...literally, the tongue of Oc. The place name refers to the region of southwestern France, mainly the eastern section that borders the Mediterranean. In this region, before French won out (or was imposed!), the natives spoke Occitan. And it was in this region that the Christian religious sect of Catharism took root, and flourished during the 13th Century. There are dualistic and gnostic elements to this sect, which the dominant religion of the time, Roman Catholicism considered a "heresy." And the age being what it was, what better way to fight the heresy than through a crusade and an inquisition. I thought it was an expression that had originated in the Vietnam War, but, alas, human nature being what it is, it is attributed to Simon de Montfort, who carried the Papal banner in suppressing the Cathars: "Kill them all, and God will recognize his own." Henri Gougaud has specialized in Cathar history, and this book includes a brief account of the bloody efforts to suppress them that lasted most of a century.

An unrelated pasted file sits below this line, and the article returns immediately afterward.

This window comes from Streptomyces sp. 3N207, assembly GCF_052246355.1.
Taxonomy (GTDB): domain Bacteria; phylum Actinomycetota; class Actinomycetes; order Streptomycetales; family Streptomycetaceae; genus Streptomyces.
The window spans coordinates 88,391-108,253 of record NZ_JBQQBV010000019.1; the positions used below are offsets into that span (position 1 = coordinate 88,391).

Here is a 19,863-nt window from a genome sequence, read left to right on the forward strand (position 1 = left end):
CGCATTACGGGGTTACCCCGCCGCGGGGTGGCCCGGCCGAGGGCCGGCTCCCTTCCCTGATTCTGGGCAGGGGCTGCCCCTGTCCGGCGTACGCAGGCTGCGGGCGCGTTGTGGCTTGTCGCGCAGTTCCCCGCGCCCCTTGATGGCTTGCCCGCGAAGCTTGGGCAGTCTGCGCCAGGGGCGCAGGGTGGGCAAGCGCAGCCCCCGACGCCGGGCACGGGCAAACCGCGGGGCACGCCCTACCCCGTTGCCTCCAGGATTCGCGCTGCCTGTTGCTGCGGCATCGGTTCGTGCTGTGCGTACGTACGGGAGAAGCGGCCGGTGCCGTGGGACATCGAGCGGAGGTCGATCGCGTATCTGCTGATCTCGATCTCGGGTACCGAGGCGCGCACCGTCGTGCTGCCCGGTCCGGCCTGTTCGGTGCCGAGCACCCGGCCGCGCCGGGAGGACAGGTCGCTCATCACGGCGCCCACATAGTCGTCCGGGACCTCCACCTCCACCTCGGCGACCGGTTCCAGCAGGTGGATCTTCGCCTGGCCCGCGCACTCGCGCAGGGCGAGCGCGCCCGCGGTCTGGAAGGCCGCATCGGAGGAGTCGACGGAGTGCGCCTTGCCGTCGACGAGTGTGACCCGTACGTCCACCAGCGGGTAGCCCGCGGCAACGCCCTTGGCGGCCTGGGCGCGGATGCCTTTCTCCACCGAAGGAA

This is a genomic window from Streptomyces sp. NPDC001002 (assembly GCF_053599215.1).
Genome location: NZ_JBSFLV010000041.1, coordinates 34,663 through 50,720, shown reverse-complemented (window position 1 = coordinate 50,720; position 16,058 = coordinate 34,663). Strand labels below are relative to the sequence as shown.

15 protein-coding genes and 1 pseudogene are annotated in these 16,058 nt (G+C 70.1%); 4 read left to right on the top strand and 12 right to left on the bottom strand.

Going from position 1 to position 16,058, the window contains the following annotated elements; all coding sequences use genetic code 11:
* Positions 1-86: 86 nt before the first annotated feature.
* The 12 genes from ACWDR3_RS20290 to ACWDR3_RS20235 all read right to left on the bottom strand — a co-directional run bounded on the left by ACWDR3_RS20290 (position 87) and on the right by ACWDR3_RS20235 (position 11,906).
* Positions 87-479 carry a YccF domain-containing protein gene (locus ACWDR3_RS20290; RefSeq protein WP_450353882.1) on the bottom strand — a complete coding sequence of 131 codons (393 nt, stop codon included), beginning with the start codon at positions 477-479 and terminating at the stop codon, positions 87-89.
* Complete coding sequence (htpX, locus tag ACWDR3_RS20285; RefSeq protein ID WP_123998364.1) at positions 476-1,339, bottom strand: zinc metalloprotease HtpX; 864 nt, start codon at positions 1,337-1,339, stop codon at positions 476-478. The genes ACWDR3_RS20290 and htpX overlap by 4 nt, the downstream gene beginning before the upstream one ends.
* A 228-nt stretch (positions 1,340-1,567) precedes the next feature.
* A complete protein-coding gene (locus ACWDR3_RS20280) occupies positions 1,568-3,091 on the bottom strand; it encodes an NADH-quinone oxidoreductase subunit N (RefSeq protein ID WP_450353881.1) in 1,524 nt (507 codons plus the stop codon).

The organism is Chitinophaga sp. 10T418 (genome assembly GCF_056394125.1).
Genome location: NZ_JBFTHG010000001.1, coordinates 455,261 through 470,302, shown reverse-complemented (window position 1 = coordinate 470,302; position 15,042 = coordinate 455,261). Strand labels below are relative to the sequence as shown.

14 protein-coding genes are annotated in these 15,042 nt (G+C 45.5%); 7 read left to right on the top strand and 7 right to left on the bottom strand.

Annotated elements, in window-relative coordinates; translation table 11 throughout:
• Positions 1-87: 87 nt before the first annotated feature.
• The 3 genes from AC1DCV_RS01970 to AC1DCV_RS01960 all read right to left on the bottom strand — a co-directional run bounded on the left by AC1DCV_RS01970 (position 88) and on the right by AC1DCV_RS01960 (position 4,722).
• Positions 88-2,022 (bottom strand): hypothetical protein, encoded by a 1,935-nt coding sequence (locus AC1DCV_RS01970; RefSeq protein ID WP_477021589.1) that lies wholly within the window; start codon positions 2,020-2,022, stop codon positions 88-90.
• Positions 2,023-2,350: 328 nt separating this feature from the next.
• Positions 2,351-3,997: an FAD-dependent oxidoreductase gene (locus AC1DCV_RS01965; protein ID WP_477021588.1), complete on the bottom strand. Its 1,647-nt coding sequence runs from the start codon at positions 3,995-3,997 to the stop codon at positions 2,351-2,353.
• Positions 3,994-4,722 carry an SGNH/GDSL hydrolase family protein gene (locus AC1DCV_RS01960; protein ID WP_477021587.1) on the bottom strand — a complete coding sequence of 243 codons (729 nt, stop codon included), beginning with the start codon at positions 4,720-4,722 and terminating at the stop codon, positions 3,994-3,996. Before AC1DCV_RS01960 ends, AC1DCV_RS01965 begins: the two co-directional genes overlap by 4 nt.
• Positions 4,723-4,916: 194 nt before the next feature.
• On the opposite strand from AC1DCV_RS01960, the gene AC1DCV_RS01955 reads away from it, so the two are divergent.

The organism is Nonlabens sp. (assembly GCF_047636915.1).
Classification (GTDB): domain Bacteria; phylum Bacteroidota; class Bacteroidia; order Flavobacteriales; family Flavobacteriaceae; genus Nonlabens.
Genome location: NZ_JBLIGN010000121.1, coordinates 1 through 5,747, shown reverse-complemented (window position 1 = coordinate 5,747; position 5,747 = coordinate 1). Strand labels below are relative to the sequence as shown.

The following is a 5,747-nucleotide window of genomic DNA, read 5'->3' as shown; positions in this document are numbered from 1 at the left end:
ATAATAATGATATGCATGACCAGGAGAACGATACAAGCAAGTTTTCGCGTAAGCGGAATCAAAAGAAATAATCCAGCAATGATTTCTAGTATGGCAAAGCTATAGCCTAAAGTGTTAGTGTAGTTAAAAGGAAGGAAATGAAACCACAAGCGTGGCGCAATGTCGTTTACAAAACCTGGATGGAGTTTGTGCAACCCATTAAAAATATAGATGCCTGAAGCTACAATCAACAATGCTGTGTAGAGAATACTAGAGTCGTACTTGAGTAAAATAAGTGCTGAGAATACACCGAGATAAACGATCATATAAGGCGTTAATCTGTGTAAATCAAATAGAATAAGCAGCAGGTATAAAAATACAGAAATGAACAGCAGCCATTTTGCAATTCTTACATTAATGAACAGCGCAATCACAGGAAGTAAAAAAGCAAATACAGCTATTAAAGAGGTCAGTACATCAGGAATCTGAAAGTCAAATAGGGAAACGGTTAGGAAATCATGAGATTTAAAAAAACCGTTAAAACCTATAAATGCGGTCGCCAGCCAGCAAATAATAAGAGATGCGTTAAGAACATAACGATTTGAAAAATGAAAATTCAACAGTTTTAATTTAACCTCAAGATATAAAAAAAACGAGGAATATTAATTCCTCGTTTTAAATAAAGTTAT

But the real reason for buying this book is the brilliant photography of Gerard Sioen. I first became familiar with his work in Provence plurielle et singuliere .. Sioen has put countless kilometers on his motorbike, waiting for the light to be perfect, and that is truly what distinguishes him from many other photographers. Overall, there are 166 quality photographs. A few are of people, but the overwhelming majority is landscapes, and the ruins of castles, in all the seasons. Some others are of towns and churches, but "modern" life is always kept at a distance. The great cathedral at Albi is featured, as is the "red city" (and we are not talking politics, but color), Toulouse. Other prominent cities include Beziers, Carcassonne, Foix, and Narbonne. The ruins of the castle at Puilaurens is on the cover. Written in French.
The box has some wear, but the book itself is in very good condition.